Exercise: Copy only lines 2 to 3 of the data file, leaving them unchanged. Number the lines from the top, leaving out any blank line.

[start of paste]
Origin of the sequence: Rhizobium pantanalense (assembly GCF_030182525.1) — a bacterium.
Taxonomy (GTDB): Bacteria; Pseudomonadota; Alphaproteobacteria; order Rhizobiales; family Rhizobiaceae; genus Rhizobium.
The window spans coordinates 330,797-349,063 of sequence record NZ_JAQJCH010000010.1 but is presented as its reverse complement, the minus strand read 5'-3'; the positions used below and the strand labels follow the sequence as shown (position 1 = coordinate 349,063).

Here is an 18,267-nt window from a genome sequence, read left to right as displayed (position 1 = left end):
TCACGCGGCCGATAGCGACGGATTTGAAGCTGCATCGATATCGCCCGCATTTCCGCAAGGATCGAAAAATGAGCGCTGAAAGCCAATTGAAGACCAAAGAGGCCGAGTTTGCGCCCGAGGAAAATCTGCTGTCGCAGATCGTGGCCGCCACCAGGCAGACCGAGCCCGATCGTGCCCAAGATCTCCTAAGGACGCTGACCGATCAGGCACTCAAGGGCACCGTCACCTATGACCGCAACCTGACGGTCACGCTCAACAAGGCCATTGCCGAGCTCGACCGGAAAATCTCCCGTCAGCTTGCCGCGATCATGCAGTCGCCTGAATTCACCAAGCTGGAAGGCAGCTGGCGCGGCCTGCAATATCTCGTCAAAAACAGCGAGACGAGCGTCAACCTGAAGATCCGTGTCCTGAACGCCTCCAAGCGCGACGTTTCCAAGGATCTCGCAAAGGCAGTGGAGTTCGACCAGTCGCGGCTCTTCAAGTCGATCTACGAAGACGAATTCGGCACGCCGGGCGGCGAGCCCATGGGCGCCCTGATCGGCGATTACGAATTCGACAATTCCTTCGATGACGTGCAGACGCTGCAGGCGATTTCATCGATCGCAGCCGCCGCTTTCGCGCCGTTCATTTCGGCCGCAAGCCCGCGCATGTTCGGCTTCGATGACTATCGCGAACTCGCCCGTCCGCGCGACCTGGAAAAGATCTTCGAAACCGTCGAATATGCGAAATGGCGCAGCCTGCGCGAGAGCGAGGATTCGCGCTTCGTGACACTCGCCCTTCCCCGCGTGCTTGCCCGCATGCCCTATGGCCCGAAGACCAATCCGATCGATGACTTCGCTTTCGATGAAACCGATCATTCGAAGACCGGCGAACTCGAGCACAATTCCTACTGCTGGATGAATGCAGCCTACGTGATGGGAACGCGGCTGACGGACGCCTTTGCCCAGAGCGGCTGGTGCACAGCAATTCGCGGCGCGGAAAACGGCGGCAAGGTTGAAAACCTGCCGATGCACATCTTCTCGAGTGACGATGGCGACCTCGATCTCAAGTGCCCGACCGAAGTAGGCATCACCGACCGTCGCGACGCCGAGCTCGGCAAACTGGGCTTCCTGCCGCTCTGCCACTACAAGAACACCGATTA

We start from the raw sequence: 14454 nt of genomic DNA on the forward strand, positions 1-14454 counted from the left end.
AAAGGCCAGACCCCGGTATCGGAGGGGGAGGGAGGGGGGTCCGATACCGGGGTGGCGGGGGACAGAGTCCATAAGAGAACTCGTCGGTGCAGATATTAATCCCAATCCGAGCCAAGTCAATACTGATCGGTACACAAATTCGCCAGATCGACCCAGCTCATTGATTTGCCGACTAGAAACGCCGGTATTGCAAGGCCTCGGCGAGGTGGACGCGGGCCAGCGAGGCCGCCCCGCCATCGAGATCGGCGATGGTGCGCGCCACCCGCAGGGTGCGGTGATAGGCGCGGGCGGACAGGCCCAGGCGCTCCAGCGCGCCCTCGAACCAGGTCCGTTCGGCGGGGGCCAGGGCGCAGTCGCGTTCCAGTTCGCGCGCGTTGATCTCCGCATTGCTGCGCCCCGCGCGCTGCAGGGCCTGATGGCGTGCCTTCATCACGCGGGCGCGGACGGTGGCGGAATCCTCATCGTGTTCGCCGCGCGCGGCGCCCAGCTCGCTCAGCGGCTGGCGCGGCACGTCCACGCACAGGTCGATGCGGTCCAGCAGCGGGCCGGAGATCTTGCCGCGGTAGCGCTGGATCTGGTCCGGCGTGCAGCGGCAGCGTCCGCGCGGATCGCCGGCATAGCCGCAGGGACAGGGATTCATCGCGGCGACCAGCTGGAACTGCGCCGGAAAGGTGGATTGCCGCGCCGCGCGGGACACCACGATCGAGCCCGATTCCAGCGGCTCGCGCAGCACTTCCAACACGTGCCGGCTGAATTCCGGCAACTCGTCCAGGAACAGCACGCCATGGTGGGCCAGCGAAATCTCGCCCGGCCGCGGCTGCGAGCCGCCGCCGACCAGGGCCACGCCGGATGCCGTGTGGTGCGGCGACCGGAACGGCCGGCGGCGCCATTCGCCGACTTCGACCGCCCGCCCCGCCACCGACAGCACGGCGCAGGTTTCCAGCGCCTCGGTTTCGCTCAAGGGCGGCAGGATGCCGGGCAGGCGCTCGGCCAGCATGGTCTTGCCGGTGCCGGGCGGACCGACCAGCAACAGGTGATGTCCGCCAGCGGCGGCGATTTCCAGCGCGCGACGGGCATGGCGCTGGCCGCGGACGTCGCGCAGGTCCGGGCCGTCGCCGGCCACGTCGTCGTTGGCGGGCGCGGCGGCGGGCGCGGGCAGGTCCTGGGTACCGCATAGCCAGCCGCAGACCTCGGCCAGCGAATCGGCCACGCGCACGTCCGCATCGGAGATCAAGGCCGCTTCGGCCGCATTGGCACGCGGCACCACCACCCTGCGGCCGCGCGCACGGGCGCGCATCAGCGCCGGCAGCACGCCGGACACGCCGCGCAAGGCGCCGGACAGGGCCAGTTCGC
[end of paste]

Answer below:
Taxonomy (GTDB): Bacteria; Pseudomonadota; Alphaproteobacteria; order Rhizobiales; family Rhizobiaceae; genus Rhizobium.
The window spans coordinates 330,797-349,063 of sequence record NZ_JAQJCH010000010.1 but is presented as its reverse complement, the minus strand read 5'-3'; the positions used below and the strand labels follow the sequence as shown (position 1 = coordinate 349,063).